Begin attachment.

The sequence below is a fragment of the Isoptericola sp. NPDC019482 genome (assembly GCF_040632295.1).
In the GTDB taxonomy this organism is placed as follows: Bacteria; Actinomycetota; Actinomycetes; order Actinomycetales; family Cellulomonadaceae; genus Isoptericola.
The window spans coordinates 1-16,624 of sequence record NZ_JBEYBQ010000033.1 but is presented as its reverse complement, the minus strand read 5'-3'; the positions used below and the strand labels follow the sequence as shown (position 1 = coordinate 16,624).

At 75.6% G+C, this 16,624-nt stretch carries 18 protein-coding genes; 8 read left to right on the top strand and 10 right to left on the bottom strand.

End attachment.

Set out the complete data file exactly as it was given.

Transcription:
The sequence below is a fragment of the Isoptericola sp. NPDC019482 genome (assembly GCF_040632295.1).
In the GTDB taxonomy this organism is placed as follows: Bacteria; Actinomycetota; Actinomycetes; order Actinomycetales; family Cellulomonadaceae; genus Isoptericola.
The window spans coordinates 1-16,624 of sequence record NZ_JBEYBQ010000033.1 but is presented as its reverse complement, the minus strand read 5'-3'; the positions used below and the strand labels follow the sequence as shown (position 1 = coordinate 16,624).

At 75.6% G+C, this 16,624-nt stretch carries 18 protein-coding genes; 8 read left to right on the top strand and 10 right to left on the bottom strand.